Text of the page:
The UK’s General Election and the Common Agricultural Policy

countryside derbyshireTomorrow’s UK election is a pivotal time for the agriculture sector, the outcome will have varying impacts upon the future of farming in the UK. The Conservatives, Green Party, Labour, Liberal Democrats, Plaid Cymru, the Scottish National Party and UKIP have all discussed the Common Agricultural Policy in their 2015 manifestos, and have highlighted the significance of farming and agriculture.

The Conservatives have stated in their manifesto that they ‘will push for further reform of the EU’s Common Agricultural Policy’. As part of this, they note that they ‘will push for high animal welfare standards to be incorporated into international trade agreements and into reform of the Common Agricultural Policy… We will ban wild animals in circuses and press for all EU member states to ensure that animals are only sent to slaughterhouses that meet high welfare standards’. Along with this promise of a reform push, the party have also noted that they ‘will help consumers buy British by pushing for country of origin labelling in Europe, particularly for dairy products…’. Despite the proposed CAP reform, the party notes that they ‘will spend £3 billion from the Common Agricultural Policy to enhance England’s countryside over the next five years’. The full Conservative manifesto can be found here here:

The Green Party’s manifesto states that the party will ‘seek to reform the Common Agricultural Policy and reform our national agri-environment schemes to prioritise and support farmers who farm sustainably and enhance biodiversity on farmed land with a variety of farming styles, methods and scales’, as well as this the party pledges the promotion of ‘landscape-scale conservation, using reform of the Common Agricultural Policy, improved agri-environment schemes and the planning system. In particular, all farm payments should be designed to protect the soil, reduce flood risk, conserve wildlife, improve water quality, increase recreation and assist carbon capture’. Find the full Green Party manifesto here:

In the main Labour manifesto the party notes that they too will encourage reform of the CAP, ‘Labour will focus on the completion of the single market and tougher budget discipline, including on those items where spending at the EU level can save money at the national level. That means driving reform of the Common Agricultural Policy and a Commission-led zero-based review of spending on EU agencies to reduce waste and inefficiency’. Labour has also produced a separate rural manifesto. Within the separate manifesto there is no specific mention of the CAP. The party does state, though, that it ‘is clear that British farming’s best interest means remaining in the EU’ and that it ‘will champion farming in the EU to get the best for our farmers, including through better country-of-origin labelling’. Labour’s full manifesto can be found here: The rural manifesto can be found here:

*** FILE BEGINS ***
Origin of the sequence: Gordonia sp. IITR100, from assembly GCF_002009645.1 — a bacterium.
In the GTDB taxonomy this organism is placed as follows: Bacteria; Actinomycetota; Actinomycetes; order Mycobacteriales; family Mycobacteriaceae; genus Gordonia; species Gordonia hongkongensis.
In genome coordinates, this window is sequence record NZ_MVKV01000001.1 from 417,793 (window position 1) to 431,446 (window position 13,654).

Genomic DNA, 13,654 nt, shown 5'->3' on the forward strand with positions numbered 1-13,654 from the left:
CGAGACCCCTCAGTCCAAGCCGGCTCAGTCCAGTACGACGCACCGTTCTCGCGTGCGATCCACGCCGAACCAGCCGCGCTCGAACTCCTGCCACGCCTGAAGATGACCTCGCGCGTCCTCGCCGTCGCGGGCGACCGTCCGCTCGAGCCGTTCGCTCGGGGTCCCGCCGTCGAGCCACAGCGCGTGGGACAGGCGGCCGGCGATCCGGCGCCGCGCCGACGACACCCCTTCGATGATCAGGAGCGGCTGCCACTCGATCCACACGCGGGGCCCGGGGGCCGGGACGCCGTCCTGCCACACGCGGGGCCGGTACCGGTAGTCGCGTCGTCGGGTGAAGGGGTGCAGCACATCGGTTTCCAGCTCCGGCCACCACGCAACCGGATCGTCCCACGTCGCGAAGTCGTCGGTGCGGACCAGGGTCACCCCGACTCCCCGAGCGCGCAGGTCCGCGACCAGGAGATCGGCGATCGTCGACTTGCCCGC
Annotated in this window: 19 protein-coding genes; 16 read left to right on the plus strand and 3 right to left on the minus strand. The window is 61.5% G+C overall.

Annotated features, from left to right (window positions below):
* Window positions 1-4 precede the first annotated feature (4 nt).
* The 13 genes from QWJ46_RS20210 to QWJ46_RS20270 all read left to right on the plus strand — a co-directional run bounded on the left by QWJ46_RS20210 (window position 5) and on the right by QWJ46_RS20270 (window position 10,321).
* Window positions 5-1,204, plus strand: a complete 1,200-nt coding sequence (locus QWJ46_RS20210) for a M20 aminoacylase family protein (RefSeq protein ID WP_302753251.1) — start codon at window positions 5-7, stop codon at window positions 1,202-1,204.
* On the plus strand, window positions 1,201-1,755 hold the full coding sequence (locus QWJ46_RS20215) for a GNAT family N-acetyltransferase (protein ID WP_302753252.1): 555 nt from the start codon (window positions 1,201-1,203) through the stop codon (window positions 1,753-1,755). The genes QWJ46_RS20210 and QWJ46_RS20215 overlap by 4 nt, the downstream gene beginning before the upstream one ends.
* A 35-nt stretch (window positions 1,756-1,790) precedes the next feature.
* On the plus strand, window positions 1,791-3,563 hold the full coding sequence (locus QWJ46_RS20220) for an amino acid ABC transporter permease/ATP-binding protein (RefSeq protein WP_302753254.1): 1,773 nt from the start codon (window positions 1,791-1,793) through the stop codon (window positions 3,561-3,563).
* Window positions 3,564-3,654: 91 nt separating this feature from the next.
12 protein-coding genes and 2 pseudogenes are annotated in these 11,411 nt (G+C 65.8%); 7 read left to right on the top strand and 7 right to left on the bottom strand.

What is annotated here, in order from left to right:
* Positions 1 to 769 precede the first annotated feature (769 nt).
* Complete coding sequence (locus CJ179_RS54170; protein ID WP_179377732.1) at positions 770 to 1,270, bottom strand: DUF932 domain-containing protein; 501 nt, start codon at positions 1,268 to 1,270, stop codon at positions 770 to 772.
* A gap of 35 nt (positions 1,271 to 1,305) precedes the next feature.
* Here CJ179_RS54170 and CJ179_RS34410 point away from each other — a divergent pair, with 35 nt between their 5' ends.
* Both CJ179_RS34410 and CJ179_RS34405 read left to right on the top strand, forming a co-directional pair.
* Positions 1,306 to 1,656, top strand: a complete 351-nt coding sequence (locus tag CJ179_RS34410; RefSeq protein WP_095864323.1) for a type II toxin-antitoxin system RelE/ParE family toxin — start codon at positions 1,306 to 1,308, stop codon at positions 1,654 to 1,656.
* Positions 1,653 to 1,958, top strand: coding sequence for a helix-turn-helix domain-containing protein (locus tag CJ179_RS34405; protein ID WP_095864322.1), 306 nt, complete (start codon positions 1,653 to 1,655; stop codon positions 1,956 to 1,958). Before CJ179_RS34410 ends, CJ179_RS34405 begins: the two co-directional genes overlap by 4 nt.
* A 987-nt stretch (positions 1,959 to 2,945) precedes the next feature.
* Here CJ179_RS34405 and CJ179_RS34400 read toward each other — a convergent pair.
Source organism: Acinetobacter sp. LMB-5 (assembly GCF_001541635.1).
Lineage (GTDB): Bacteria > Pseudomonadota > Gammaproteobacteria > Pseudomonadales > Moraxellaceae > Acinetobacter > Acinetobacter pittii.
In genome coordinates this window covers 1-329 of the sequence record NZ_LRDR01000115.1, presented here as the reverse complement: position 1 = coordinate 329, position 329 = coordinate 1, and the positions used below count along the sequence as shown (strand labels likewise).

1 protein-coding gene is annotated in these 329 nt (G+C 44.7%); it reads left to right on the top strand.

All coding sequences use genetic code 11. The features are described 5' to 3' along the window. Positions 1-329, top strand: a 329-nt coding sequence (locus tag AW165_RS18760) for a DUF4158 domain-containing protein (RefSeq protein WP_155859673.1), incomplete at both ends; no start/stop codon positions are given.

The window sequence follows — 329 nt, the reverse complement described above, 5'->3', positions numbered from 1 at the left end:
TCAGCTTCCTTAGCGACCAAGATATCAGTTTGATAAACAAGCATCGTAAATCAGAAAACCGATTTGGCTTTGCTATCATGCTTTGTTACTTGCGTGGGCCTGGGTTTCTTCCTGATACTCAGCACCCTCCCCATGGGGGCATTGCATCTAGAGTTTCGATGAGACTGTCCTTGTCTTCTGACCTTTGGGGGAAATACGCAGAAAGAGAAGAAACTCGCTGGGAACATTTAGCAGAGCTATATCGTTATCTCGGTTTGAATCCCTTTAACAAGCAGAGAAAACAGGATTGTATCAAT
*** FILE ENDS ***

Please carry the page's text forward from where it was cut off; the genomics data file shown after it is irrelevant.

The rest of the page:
In the Liberal Democrat manifesto the party states their desire for ‘continued reform of the Common Agricultural Policy, eliminating the remaining production and export subsidies and supporting the development of environmentally sustainable solutions to growing demand for food’. Further to this, the manifesto notes that they will ‘ensure farming support is concentrated on sustainable food production, conservation and tackling climate change, shifting CAP payments to the active farmer rather than the landowner’. Additionally, The Lib Dems state that they will work towards ‘reducing the proportion of the EU budget spent on the Common Agricultural Policy’. The manifesto also pledges to ‘work at EU level to ensure clear and unambiguous country of origin labelling on meat, meat products, milk and dairy products’. Find the full Liberal Democrat manifesto here:

Within the Plaid Cymru manifesto the party states that it ‘will continue to support the Common Agricultural Policy that supports Welsh farming’. This is reiterated elsewhere in the manifesto, ‘we support the continuation of the Common Agricultural Policy that keeps over 80% of Welsh farms in business with direct payments. We opposed the maximum transfer of funds from Pillar One to Pillar Two. This took over a quarter of a billion pounds directly out of Wales’ rural economy’. Plaid Cymru also promise that they will ‘ensure that the Common Agricultural Policy works for Welsh farmers and that all farmers receive the fullest Basic Payment by 1st December 2015’. The Plaid Cymru manifesto can be found here:

The Scottish National Party’s manifesto says that they ‘will look to secure a fair share of the UK’s CAP convergence uplift, which comes to the UK as a result of Scotland’s low hectare rates’. As well as this, the SNP pledges to ‘urge the UK government to work with the European Commission to deliver a simplified CAP, in particular with a review of direct payments and Greening, in line with proposals in the Brian Pack report to reduce red tape. We will also continue to press the Agriculture Commissioner to ensure Scottish farmers get clarity and certainty over the implementation arrangements for the new CAP’. Find the SNP manifesto here:

The United Kingdom Independence Party (UKIP) advocates leaving the EU, and thus severing ties with the CAP. The UKIP manifesto states that ‘outside the EU, free of the Common Agricultural Policy (CAP) and excessive regulations, we will be able to introduce fairer, simpler ways to support farmers’. Find the full UKIP manifesto here: